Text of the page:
Photographers are always on the hunt for beautiful light, interesting subjects, great moments, spectacular colours, inviting compositions, and dramatic contrast. These are many of the things that contribute to the final images that people remember - the kind of images we all want. This is by no means an exhaustive list and there is one photographic element that is all too often left off a photographer’s list of “go to” compositional tools; and that is, texture.
Forest Texture 01Similar textures in the limestone and a tree on the Bruce Trail at Split Rock Narrows side trail in Mono MIlls, Ontario. Forest Texture 02Various shapes on a mushroom peppered with snow add texture in this image from the Bruce Trail at Split Rock Narrows side trail in Mono MIlls, Ontario. Defined as the visual and especially tactile quality of a surface texture can provide great opportunities for photographers to make images that may not be obvious at first glance. This is one reason why, as photographers, we need to look harder to see (and then capture) images that others may not even imagine.
Texture may be subtle, found throughout a scene, or be the dominant element in a fine detail shot. It may be simply be apparent in the finer details of your subject or only be visible when the light falls in just the right way. To capture texture you first need to see it, and then you need to find the best time and method to capture it.
You may find good textures in subjects that have similar shapes or patterns, like the image of the tree against the limestone cliff. Other textures may reveal themselves in contrasting shapes. The image of the leaf and other forest debris on the mushroom is helped by the fine crystals of ice throughout. Sometimes it depends on how the light is falling on a subject for the texture to be revealed so you need to imagine how the appearance of the subject may be altered depending on the light.
This is where an understanding light and shadow and the impact they have on every image is very important. Why do photographers venture out in early in the morning? Or later in the day? Of course the warmth of the light at these daytime extremes is quite nice, but beyond that the lower angle of the sun adds shape and contrast, and helps to reveal detail in your subjects. This is texture.
If you’re not out looking when the light is interesting you may not see textures that are right in front of you. Consciously look for textures and if the light isn’t right in the moment make a mental note and revisit the scene another time. By this I mean another time when the light falls on your subject at an angle that helps to create highlights and shadows and reveals all of those rich textures.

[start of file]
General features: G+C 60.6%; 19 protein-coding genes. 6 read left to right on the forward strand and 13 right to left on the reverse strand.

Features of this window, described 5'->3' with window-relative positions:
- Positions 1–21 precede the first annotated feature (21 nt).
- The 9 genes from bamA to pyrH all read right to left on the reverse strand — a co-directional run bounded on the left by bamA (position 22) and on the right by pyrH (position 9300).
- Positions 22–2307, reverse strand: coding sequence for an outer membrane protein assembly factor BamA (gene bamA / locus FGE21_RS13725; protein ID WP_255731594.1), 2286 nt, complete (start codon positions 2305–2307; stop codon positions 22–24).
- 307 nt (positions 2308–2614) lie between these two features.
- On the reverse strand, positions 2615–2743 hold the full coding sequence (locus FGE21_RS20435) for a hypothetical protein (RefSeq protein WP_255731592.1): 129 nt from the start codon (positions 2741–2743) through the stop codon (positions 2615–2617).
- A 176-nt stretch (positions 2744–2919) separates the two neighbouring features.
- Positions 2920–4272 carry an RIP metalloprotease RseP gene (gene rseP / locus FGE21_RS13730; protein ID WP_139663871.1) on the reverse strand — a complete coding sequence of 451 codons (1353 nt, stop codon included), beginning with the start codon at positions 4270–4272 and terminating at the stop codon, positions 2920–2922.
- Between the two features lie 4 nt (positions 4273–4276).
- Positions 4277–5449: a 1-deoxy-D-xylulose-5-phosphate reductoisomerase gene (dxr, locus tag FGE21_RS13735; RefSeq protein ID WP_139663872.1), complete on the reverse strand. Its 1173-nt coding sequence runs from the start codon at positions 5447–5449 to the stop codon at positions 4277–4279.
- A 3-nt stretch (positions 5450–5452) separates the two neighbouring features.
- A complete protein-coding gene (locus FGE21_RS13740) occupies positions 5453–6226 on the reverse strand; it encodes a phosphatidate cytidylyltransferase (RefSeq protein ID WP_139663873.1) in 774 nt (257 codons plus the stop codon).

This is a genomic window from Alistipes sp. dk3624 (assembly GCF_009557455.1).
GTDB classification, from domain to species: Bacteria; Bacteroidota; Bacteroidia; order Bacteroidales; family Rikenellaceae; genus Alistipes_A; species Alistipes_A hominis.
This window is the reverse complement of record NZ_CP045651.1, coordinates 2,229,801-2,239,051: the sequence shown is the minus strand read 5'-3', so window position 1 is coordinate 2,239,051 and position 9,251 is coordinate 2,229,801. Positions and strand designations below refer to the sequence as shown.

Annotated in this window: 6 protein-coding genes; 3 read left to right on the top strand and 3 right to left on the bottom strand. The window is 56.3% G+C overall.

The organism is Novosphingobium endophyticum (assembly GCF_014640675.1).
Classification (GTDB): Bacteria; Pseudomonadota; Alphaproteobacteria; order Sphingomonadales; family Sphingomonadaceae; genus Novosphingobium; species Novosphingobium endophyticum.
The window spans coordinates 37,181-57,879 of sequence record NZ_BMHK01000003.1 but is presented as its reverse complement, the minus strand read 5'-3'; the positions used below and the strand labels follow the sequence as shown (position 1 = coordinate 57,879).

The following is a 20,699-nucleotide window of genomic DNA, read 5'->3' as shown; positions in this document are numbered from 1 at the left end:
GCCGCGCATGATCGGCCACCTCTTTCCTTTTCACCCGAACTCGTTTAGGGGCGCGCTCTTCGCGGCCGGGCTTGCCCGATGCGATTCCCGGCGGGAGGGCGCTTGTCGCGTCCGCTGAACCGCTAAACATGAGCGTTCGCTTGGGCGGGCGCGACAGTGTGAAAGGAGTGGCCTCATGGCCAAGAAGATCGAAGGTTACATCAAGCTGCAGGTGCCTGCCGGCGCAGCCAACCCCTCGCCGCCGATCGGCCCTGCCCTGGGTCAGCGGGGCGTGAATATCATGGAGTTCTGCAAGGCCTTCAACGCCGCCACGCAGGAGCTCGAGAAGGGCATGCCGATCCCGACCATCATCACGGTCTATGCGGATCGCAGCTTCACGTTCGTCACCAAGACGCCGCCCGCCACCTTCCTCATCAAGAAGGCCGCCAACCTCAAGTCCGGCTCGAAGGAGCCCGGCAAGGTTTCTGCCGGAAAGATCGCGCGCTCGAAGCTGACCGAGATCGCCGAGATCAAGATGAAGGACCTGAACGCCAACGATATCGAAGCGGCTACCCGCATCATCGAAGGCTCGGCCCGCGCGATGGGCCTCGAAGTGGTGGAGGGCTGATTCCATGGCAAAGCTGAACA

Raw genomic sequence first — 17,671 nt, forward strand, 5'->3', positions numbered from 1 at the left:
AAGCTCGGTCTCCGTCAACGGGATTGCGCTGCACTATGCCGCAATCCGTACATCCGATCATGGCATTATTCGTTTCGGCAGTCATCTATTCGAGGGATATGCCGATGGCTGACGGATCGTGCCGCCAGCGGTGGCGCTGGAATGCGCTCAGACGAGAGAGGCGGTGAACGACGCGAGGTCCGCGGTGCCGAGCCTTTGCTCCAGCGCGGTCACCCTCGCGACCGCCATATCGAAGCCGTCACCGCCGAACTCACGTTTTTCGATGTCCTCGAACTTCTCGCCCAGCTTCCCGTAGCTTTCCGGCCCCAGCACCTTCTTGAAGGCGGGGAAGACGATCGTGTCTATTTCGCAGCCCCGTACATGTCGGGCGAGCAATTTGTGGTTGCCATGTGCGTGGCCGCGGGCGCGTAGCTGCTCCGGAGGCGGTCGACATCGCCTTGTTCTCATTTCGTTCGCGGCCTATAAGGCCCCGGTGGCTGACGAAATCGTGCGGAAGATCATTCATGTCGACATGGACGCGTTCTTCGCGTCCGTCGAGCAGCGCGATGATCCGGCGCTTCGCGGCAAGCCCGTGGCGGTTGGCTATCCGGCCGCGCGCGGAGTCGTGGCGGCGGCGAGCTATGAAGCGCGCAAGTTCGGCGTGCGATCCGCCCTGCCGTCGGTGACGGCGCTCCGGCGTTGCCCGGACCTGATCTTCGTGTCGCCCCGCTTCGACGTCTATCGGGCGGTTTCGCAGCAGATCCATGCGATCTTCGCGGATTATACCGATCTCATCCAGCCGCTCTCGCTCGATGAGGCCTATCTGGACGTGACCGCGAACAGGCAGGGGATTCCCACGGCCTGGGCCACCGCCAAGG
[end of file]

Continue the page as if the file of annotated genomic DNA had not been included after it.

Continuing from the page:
Mr. ButcherMr. Butcher pauses while fixing up his garden late in the afternoon in rural Nova Scotia. Think of photographers who add or completely light their subjects with artificial light. Rarely are lights placed directly behind or above your camera. Photographers place their lights off camera, at angles that will help give their subjects shape, and of course, texture. If you have a subject whose face is “full of character” you want to have your light, natural or artificial, at an angle to your subject in order to create those areas of light and shadow and enhance the those facial textures. [A very common exception to this is the use of beauty dish where the light falling squarely upon the subject reduces the apparent skin texture and “softens” the skin in a very flattering way. Shadows on the sides of your subject may still be present which helps give shape, but the fine textures will have been largely eliminated. More to come on this in a future blog.]
Remember that with every image you shoot, you may wish to consider if the effect you are hoping for will look better in black and white, or colour. Textures may naturally look better in colour but don’t discount how a conversion of your image to black and white may really help those textures pop. The choice is yours so play with the possibilities.